How damaging is Hadas Klein for Netanyahu? - analysis

If half of the stories she told about the Netanyahus were true, they would leave most Israelis, even some of his supporters, cringing.

Hadas Klein arrives to a court hearing in the trial against former Israeli prime minister Benjamin Netanyahu, at the District Court in Jerusalem on July 13, 2022. (photo credit: YONATAN SINDEL/FLASH90)
Hadas Klein arrives to a court hearing in the trial against former Israeli prime minister Benjamin Netanyahu, at the District Court in Jerusalem on July 13, 2022.
(photo credit: YONATAN SINDEL/FLASH90)

There is no question that former prime minister Benjamin Netanyahu did not enjoy the testimony of Case 1000 Illegal Gifts Affair witness Hadas Klein.

The only question is how much did it damage Netanyahu in Case 1000 and how much in terms of his broader legal-political fate?

On one hand, Klein could be viewed as the most damaging witness to date.

Compared to other prosecution witnesses like Shlomo Filber, or even Nir Hefetz, she did not hesitate, did not substantively alter her story and remained steadfast under tough questioning from Netanyahu's defense lawyer Amit Hadad.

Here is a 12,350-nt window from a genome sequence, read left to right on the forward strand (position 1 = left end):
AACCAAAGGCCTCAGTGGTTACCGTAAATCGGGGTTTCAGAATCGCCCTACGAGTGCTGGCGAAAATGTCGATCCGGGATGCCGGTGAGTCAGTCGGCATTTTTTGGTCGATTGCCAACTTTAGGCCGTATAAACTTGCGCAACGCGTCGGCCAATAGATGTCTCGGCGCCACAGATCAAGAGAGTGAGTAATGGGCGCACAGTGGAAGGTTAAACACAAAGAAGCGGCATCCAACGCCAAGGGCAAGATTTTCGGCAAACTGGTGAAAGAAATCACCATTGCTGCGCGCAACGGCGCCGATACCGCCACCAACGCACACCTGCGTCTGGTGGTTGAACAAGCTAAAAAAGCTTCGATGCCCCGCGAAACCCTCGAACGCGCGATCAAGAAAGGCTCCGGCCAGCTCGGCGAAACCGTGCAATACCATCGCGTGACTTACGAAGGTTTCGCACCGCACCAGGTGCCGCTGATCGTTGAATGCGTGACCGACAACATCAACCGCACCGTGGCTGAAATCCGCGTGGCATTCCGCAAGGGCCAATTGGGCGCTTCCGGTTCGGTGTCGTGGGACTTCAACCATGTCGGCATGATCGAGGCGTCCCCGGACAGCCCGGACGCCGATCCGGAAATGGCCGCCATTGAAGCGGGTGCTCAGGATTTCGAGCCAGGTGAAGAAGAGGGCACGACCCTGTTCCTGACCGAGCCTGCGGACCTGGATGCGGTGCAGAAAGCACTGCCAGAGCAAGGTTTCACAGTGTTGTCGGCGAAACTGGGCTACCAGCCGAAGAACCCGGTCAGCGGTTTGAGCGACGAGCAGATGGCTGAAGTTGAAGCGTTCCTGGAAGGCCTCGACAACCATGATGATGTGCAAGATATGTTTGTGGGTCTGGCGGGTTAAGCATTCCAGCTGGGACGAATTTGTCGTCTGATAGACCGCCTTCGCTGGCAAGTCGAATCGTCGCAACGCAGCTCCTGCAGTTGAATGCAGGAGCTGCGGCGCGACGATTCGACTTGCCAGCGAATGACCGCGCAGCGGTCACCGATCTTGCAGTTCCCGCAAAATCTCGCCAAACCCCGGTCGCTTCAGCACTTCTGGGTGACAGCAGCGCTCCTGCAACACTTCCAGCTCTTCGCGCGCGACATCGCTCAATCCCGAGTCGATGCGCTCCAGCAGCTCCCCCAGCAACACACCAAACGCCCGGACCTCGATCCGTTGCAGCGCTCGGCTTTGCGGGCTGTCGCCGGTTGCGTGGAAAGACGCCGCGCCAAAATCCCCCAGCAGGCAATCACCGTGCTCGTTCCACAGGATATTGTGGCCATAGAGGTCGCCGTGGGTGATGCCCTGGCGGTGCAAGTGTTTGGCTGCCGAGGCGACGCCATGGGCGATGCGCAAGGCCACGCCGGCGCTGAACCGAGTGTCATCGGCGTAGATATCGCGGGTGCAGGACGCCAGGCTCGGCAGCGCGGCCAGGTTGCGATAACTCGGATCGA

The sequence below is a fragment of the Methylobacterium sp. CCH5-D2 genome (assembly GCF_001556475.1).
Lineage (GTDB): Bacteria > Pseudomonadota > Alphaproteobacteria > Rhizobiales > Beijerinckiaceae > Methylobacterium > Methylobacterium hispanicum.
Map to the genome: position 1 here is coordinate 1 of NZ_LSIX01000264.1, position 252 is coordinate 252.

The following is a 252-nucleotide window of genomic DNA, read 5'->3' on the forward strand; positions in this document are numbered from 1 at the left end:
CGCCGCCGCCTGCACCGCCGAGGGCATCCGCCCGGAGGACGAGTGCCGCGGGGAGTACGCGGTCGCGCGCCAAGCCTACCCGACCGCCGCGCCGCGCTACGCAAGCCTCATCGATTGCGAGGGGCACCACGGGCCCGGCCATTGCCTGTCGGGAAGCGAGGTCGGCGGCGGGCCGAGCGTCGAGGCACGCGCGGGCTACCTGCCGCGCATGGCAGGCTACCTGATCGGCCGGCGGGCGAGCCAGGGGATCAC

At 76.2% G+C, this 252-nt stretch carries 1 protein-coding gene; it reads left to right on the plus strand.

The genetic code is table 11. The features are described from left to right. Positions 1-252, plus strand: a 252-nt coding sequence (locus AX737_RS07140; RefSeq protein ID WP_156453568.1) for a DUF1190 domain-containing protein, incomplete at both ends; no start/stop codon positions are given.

She did not attack the prosecution as both Filer and Hefetz did, reserving her attacks for Netanyahu and Sara Netanyahu.

 Opposition head Benjamin Netanyahu seen during a discussion and a vote on a bill to dissolve the Knesset (credit: OLIVIER FITOUSSI/FLASH90) Opposition head Benjamin Netanyahu seen during a discussion and a vote on a bill to dissolve the Knesset (credit: OLIVIER FITOUSSI/FLASH90)

Critically, she had many direct interactions with Netanyahu himself and can serve as a bridge proving that Netanyahu knew about a stream of gifts going to Sara due to his relationships with various tycoon billionaires.

Klein provided both significant quantities of detail regarding alleged illegal gifts and powerful anecdotes to drive home the message thematically.

If half of the stories she told about the Netanyahus were true, they would leave most Israelis, even some of his supporters, cringing.

Further, she could serve as a hammer to destroy Netanyahu’s alibi, that the gifts were given in friendship – see her telling of how her boss billionaire Arnon Milchan showed how superficial his relations were with the Netanyahus, ordering his staff to put up pictures of them just for right before they would visit.

It was clear that as soon as the Netanyahus left, he had his staff return pictures of Shimon Peres.

But Hadad’s cross-examination did still find holes.

Klein and Milchan had a huge volume of text messages with the Netanyahus which, on their face, seemed to suggest very close relations.

Hadad also showed that the Netanyahus gave reciprocal gifts to Klein and Milchan.

Maybe most critically, Hadad proved that one of the biggest motivators for Milchan to give Netanyahu gifts was not always a specific issue he wanted help with in return, as much as it was the feeling of power he got to feel by having quick and constant access to a head of state.